District-wide, students are celebrating the Hour of Code, an international phenomenon brought to us by code.org. This global movement reaches tens of millions of students in 180+ countries. This event is designed to encourage educators across disciplines to try out more than fifty easily-delivered complete lessons. Toms River Regional Schools has again gone above and beyond by offering opportunities across each of our schools.
At the elementary level, this year’s big hit was Code Your Own Dance Party. Students used drag and drop block programming to select characters (Sprites) and then selected from a wide variety of musical choices to choreograph featuring: Katy Perry, Lil Nas X (ft. Billy Ray Cyrus), Jonas Brothers, Panic! At The Disco, Shawn Mendes, Nicki Minaj, KIDZ BOP, Ariana Grande, and Imagine Dragons, just to name a few.
In this lesson, students learned to develop programs that respond to timed events and user inputs as well as create dance animations with code. Non-readers enjoyed coding robots like the code and go mouse, Code-a-pillar and Beebot. Students in first and second grade tried out tools like Sphero, Ozobot, Lego We-Do, and the musical Dash and Dot. Later elementary students coded robots like Finch and Lego EV3 and enjoyed snap circuits and coding micro-controllers like Makey Makey and SAM Labs.
In the intermediate schools, students participated in both programming activities found on the code.org site as well as more advanced robotics programming using Tetrix Max robotics kits funded by Title IV. In Mrs. Natkie’s class at Intermediate East, students were challenged to take existing robots and modify them to be programmed to work autonomously (only with programming, without a joystick) to retrieve objects from shelves and place them on a conveyor belt. These are driven by Arduino micro-controllers that can be used to control everyday objects like lights and motors as well as more complex things like watering systems for gardens. Students also tried out things like programming in Python using micro:bits.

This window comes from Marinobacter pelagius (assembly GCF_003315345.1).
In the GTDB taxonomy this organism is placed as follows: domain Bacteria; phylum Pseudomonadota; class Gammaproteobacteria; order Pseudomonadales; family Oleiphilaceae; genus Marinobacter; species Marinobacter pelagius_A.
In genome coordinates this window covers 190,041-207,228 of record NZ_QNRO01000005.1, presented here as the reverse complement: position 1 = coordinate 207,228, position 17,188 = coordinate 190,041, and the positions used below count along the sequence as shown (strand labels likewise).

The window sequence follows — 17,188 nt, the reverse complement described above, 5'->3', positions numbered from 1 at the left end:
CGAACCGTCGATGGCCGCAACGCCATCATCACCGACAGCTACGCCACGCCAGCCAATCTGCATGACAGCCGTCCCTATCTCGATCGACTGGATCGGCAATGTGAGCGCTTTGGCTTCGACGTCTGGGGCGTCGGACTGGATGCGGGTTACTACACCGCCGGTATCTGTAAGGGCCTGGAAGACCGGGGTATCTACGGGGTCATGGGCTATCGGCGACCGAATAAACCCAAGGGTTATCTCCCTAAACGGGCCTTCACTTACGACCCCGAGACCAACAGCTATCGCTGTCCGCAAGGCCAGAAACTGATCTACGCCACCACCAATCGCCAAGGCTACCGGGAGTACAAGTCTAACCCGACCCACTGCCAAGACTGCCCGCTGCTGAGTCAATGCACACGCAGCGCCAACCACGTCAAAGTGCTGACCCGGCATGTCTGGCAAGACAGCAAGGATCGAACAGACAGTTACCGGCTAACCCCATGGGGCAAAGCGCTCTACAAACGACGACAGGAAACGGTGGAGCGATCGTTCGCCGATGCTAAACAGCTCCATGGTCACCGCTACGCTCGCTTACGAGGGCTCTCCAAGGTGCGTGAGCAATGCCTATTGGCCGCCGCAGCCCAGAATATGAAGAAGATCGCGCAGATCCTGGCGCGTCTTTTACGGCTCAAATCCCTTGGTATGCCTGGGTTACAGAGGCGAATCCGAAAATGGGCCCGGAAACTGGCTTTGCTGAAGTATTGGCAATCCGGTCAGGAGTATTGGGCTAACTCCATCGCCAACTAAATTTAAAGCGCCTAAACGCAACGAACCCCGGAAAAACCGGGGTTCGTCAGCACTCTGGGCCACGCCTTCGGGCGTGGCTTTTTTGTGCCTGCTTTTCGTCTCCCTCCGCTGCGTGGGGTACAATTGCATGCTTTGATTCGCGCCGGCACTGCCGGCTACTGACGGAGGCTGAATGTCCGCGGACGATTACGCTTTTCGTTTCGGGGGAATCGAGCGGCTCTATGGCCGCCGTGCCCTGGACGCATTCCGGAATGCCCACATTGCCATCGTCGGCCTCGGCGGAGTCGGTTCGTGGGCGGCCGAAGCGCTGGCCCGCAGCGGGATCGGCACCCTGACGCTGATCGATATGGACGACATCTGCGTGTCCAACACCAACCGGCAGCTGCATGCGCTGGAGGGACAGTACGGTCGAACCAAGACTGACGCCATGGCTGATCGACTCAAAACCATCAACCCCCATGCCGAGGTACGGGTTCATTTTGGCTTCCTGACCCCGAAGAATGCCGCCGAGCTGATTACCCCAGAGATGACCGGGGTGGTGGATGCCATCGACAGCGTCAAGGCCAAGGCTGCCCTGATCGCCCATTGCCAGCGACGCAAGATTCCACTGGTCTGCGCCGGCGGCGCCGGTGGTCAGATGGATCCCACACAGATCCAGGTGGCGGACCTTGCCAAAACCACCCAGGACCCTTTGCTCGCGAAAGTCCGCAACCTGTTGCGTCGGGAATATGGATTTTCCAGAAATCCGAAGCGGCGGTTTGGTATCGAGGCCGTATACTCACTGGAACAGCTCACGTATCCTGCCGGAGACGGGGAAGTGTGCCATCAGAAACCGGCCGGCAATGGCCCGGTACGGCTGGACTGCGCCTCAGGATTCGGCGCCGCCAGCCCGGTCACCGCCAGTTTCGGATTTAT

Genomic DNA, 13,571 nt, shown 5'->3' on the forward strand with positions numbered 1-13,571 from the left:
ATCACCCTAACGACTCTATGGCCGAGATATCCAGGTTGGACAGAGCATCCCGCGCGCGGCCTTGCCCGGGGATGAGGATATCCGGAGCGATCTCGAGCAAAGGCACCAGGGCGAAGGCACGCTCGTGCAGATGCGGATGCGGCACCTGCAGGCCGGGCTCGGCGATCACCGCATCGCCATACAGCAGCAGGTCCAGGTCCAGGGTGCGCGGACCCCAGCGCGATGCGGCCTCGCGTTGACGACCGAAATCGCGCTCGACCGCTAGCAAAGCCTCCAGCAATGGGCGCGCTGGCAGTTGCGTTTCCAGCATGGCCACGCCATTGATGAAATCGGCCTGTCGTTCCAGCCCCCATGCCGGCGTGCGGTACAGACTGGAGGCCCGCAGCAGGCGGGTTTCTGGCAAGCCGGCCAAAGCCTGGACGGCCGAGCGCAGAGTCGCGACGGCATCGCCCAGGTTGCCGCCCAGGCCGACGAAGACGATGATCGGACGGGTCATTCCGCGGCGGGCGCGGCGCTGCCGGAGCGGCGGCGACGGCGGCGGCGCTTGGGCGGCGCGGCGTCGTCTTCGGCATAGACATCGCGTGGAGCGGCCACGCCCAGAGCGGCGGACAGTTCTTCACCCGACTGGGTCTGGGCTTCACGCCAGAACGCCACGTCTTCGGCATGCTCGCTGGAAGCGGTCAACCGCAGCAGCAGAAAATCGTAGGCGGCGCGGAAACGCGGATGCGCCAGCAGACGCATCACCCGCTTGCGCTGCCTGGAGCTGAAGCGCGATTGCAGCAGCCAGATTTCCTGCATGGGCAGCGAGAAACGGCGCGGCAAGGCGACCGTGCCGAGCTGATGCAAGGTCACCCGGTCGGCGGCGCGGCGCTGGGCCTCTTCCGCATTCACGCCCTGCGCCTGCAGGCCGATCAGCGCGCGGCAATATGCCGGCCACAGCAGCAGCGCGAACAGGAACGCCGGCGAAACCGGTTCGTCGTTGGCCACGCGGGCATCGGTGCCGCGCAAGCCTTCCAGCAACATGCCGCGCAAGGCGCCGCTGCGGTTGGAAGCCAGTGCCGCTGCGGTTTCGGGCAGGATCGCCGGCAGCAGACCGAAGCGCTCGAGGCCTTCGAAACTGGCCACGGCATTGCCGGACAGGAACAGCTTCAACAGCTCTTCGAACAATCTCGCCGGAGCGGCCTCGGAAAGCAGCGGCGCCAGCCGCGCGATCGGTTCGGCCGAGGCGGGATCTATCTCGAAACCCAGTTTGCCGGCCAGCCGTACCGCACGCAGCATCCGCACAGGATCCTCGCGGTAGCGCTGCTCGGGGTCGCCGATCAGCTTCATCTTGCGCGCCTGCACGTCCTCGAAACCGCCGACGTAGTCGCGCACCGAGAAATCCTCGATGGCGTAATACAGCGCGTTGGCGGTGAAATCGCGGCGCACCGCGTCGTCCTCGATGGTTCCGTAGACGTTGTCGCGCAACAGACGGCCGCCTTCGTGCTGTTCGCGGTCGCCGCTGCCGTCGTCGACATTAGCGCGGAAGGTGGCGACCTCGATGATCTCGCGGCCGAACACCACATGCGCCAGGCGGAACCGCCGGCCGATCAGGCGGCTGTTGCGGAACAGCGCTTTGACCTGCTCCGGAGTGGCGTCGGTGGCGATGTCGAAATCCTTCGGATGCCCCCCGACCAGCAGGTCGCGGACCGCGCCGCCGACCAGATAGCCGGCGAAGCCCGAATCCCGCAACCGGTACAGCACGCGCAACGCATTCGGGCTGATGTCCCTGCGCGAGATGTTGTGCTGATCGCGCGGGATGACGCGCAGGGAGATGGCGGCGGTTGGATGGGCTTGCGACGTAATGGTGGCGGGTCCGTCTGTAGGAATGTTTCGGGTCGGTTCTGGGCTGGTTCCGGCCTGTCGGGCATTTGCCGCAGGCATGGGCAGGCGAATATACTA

Intermediate students also learned about the application process and technology learning opportunities at each of the high school career academies. At High School North, the Arts Academy builds on a strong culture of arts-infused education, leading students to careers in the Performing, Fine, and Digital Arts, while teaching them to apply their creative skills to other disciplines. The STEAM Academy (Science, Technology, Engineering, Arts, and Math) at High School East, includes Schools of Engineering, Biomedicine and Environmental Sustainability, with content in marine science, medicine, engineering, science research, genetics, advanced manufacturing, and more. High School South is the site of the Business Academy. This academy features Schools of Finance, Entrepreneurship, and Real Estate. Having an understanding of computer science across disciplines will prepare our children to have a strong impact on both our local community and global society.
Each high school also had events scheduled that were building-wide opportunities facilitated by Cammie Corrado, Jamie Tesoro, John Miller and Suzanne Signorelli. Students worked through puzzles using algorithmic thinking and logic, coded and debugged programs on the code.org site, and programmed micro-controllers with Python programming. These events are designed to not only help students learn about coding, but also to encourage students to register now for Fall Computer Science and Technology learning opportunities.